One of the biggest threats to humpback whales spending their summers in New England is being hit by a passing ship.
But a collision isn’t all they have to fear. A study published Wednesday found that low-frequency noise from passing freighters and cargo ships near the coast could be disrupting their ability to feed.
A team of researchers examining the foraging behavior of 10 whales in the Gulf of Maine found that some of these 40-ton cetaceans descended more slowly in the presence of ships, giving them less time to find the food they’d normally consume. The whales also conducted fewer side-roll maneuvers — a technique they use to feed on a type of fish known as a sand lance that’s found just above the sea floor.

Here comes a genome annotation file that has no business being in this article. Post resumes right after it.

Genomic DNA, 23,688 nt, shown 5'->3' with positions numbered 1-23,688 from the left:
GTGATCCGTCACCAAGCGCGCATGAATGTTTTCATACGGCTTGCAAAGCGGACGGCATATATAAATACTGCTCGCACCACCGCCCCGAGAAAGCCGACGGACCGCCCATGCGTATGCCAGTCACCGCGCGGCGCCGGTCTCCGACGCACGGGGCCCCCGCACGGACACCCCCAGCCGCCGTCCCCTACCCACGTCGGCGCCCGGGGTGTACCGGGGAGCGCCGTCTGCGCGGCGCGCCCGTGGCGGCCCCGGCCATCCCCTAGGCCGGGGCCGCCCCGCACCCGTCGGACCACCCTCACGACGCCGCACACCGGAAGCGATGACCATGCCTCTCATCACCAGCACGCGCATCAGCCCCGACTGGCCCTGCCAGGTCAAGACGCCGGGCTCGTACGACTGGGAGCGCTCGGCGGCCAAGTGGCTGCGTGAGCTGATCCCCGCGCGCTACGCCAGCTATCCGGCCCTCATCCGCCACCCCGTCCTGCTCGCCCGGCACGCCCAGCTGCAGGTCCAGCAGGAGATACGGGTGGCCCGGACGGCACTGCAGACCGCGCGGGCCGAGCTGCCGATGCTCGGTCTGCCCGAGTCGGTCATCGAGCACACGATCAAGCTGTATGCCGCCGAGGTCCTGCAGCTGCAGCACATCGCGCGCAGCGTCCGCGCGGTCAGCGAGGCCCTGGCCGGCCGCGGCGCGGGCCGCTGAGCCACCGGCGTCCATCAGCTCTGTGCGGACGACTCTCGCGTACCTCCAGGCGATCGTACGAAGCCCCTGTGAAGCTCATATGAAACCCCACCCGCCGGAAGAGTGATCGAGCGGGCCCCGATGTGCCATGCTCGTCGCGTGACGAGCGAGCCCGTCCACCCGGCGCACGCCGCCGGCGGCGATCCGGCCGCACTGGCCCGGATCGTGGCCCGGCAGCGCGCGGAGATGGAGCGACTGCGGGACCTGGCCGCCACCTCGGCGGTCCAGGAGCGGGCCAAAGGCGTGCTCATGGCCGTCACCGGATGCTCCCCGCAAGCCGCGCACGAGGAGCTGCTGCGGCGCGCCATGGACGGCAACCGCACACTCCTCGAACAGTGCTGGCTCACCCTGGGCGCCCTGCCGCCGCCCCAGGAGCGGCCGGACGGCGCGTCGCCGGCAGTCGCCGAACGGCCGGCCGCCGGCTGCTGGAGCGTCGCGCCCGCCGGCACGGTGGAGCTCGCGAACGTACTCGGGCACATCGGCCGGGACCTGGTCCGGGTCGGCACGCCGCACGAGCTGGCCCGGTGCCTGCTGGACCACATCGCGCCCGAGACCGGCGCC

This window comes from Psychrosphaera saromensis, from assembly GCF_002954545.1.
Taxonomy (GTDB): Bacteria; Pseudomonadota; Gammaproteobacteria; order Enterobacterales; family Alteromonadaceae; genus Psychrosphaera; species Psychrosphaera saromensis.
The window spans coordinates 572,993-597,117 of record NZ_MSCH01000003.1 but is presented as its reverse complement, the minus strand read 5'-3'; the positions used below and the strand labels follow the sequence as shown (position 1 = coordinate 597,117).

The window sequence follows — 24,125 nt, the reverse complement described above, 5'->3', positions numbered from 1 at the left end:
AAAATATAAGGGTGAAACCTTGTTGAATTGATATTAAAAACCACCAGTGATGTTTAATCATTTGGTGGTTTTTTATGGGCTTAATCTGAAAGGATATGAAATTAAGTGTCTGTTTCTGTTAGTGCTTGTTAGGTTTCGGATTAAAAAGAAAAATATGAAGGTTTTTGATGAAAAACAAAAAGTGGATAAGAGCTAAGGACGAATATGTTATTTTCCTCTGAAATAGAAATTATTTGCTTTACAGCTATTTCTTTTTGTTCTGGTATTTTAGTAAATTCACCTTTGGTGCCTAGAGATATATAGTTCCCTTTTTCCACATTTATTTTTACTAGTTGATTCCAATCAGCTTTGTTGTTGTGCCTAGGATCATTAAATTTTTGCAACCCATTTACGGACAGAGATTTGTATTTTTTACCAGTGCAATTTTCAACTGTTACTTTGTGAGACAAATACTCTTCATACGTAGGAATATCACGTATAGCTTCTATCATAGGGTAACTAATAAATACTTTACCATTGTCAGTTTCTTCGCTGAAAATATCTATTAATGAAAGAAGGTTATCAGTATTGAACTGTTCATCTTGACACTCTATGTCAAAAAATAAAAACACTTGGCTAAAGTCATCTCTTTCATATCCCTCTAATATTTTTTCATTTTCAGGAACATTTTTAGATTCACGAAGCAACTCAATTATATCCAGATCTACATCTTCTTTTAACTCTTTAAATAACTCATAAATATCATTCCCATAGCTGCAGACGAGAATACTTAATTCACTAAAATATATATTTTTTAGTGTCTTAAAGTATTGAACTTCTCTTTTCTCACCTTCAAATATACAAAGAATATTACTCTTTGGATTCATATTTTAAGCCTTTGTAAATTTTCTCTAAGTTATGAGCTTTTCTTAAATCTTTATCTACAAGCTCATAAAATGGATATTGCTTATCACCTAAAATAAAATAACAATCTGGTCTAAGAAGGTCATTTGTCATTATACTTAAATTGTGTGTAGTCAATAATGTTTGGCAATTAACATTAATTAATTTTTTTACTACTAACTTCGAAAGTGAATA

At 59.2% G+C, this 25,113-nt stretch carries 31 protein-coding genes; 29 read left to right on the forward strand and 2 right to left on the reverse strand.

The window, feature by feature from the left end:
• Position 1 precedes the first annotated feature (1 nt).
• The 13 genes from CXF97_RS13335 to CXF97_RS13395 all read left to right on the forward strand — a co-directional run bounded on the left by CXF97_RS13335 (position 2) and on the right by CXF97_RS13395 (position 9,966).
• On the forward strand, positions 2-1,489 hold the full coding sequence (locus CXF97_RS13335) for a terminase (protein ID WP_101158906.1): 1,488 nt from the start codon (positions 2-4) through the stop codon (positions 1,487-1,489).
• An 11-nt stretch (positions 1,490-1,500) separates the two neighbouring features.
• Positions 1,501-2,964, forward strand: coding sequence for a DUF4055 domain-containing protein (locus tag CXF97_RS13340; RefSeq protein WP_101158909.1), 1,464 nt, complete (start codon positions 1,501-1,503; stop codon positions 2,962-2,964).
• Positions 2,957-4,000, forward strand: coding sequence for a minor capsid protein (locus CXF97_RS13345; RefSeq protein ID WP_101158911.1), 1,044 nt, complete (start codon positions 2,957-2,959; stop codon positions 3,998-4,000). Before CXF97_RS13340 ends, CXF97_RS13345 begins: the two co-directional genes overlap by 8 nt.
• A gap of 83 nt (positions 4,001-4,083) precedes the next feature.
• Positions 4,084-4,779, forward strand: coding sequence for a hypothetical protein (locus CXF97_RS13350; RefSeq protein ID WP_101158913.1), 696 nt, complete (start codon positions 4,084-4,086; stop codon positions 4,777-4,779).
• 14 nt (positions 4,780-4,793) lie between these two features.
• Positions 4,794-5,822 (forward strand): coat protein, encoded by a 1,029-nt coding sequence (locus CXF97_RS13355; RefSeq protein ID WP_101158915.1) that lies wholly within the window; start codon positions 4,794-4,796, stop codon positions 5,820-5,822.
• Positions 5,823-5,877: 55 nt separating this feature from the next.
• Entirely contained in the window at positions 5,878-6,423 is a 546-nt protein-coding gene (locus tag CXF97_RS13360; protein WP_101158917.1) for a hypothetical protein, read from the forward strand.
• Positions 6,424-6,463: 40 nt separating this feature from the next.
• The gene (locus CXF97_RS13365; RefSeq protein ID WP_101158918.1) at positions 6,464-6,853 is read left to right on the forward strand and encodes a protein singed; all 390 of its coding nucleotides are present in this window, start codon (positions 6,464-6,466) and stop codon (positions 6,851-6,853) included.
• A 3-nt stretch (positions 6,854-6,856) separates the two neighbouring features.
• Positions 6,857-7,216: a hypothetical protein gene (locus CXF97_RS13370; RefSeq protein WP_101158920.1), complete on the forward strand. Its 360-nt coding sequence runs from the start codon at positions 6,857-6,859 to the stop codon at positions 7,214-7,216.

“Overall, I was kind of surprised that we were able to detect any response statistically just because these humpback whales are very adaptable,” said Hannah Blair, a graduate student at Stony Brook University in New York who led the analysis on the data.
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Source: Associated Press